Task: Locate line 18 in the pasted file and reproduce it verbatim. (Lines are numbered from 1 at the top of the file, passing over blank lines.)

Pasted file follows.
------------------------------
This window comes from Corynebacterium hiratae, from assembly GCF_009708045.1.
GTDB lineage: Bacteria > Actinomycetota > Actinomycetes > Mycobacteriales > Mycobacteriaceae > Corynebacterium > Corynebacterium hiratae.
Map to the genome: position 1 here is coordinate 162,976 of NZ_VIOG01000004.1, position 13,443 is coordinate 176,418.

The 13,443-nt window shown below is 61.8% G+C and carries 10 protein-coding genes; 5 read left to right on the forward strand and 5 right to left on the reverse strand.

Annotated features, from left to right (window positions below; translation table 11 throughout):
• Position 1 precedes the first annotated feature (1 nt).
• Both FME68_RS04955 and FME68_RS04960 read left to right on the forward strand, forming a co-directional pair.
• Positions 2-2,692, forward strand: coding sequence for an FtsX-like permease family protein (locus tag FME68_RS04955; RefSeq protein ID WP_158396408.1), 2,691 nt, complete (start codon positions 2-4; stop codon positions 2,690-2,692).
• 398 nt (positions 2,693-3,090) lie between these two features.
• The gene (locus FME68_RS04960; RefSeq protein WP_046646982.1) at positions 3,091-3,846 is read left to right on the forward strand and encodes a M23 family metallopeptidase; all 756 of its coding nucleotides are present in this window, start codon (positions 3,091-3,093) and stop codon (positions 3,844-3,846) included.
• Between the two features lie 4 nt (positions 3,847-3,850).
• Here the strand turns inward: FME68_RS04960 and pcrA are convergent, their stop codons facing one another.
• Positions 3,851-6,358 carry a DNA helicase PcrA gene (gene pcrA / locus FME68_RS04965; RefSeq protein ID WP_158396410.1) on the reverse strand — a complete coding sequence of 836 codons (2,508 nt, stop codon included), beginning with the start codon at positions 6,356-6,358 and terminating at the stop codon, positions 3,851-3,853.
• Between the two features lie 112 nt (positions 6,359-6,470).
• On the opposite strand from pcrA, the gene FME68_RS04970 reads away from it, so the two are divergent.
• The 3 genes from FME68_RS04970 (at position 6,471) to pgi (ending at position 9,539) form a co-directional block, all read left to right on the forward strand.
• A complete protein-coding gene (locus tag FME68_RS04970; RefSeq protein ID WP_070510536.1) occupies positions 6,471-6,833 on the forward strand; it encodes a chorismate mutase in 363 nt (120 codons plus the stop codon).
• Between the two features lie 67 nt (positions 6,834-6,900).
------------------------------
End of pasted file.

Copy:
• Between the two features lie 67 nt (positions 6,834-6,900).